• 45. Weapons Production Production plants involved in the manufacturing of weapons have also done significant harm to the environment and surrounding communities. Because the US was in such a hurry to make as many nuclear weapons as possible, there are many severely contaminated environments surrounding these sites. Of special note are Hanover Washington (evacuated in 1943)*, Rocky Flats Colorado (plutonium spontaneously igniting cause two major fires)*, and Fernald Ohio (contaminated ground water)**. All three of these sites are currently in the process of being cleaned up.*Source: Michael E. Long “Half-life: The Leathal Legacy of America’s NuclearWaste” National Geographic July 2002.**Source:
  • 46. TrinityIn New Mexico on July 16, 1945 was Trinitytest, the first atomic explosion. The Trinitytest spread radioactive material over a 300square mile area, including Santa Fe, LasVegas, and Trinidad (Colorado). Later twobodies were discovered 20 miles from thedetonation location—the couple had beenliving in a nearby canyon in an adobe house. Source: The Green Peace Book of the Nuclear Age by John May
  • 47. Hiroshima & Nagasaki The Hiroshima bomb was nicknamed “little boy” (on the left) and was detonated on August 6, 1945 killing approximately 140,000 by the end of that year—and an estimated total of200,000 altogether. “Fat Man” (on the right) wasdropped three days later on Nagasaki killingapproximately 70,000 people. Entire families werewiped out. The effects of the radiation caused birthdefects in some of the survivors’ children, whileothers could no longer have babies. The physical,psychological, and environmental impacts of theseatrocities can hardly be put into words. Source:
  • 48. Hiroshima—beforeSource:
  • 49. Hiroshima—afterSource:
  • 50. Hiroshima—afterThis picture was taken by a US army medic namedHenry Dittner in October 1945. Source:
  • 51. Weapons Testing Since 1945 there has been 2,050 nuclear weapons tests world wide.* This picture is of “Dog Shot” in the Nevada desert in 1951. The second series of tests, the first series with large scale troops present. **Source: *, ** (and picture)
  • 52. Health Impacts“The morbidity study for Crossroads contains data received from1,572 veterans of the 42,000 participating veterans. Thisrepresents a sample size of 3.74 %. The average death age ofthe 380 deceased veterans is 57 years. The incident of all typesof cancers in deceased Crossroads Veterans is 59%.The Incidence of all types of cancer in the 1572 reportingVeterans is 35%.The leading cancer types, ranging from 23% down to 6%, areskin, prostate, lymphoma, lung, urinary, colon, and esophagus.These percentages for the most part are seen in data on Ranger,Greenhouse, Buster-Jangle, Trinity, Tumbler-Snapper, Upshot-Knothole, Castle, and Redwing. Information from veterans fromother tests is needed before an analysis can be performed.Further study and data is needed to isolate target area, ie, tests,units, ships.” Quoted from:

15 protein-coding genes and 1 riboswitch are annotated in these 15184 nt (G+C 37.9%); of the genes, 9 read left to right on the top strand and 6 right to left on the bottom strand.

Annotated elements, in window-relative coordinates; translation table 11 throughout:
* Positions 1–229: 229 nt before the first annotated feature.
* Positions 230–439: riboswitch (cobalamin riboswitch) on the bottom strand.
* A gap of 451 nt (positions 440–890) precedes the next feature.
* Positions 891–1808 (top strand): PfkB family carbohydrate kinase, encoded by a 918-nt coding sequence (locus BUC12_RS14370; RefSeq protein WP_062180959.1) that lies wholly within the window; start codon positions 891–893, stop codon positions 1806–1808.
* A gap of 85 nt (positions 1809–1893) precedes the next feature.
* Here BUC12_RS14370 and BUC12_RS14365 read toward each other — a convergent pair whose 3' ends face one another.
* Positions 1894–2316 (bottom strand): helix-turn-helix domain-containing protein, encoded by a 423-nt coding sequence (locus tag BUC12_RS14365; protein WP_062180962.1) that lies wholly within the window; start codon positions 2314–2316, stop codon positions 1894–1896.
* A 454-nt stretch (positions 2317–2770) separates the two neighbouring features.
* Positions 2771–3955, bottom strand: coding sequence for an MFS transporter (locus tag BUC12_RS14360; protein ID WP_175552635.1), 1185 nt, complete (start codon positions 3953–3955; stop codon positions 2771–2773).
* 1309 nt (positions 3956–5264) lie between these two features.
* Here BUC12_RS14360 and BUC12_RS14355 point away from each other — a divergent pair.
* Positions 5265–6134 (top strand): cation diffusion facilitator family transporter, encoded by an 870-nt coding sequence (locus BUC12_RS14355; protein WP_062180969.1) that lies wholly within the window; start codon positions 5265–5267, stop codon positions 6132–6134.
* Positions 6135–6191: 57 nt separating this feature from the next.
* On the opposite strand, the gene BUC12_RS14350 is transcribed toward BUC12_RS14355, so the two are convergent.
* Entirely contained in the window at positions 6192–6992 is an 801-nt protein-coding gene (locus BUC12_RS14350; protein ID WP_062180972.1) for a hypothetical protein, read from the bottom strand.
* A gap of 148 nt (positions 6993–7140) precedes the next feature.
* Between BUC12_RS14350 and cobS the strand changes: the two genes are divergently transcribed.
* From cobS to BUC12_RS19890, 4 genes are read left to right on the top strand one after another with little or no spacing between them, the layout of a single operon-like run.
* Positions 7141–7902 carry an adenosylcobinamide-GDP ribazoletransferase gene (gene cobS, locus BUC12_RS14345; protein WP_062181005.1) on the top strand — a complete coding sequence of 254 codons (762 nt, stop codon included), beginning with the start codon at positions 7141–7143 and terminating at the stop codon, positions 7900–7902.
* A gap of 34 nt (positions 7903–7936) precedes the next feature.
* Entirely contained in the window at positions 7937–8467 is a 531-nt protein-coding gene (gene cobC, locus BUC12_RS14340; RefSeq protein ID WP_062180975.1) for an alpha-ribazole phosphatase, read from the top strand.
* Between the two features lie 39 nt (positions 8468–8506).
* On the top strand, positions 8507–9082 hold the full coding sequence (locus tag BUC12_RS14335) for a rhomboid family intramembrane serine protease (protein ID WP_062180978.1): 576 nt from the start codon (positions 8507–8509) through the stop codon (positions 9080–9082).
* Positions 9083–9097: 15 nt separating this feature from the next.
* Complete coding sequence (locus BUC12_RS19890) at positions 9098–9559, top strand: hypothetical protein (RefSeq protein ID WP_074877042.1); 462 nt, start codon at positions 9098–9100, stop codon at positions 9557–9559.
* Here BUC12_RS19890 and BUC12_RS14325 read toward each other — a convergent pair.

• 53. Environmental & Community ImpactsNuclear weapons devastate large areas of landwith a forceful blast and intense heat. The landaround the blast zones are contaminated withradioactive debris. The mushroom clouds breakup slowly, and travel with weather patternswhich distributes fallout across the globe. Manyof the tests focus in rural, mainly uninhabitedareas, and as a result disproportionately affectindigenous and other peoples living in these ruralareas. Other important test sites that havedrastically impacted indigenous peoples includethe Marshall Islands (US) and Mururoa (France).
  • 54. Weapons TransportationAnother significant threat is planes armed withthese weapons can (and have) crashed; andsubmarines have also sunk into the ocean. Inaddition there have been incidents in whichmaterial has just been dumped as well. Mayestimates that there are 60 nuclear weapons and10 reactors on the ocean floor from submarines,plane crashes, and dumping. Although verystrong casings likely guard them, the casings willeventually corrode resulting in radioactivecontamination of our ocean and marine life. Source: The Green Peace Book of the Nuclear Age by John May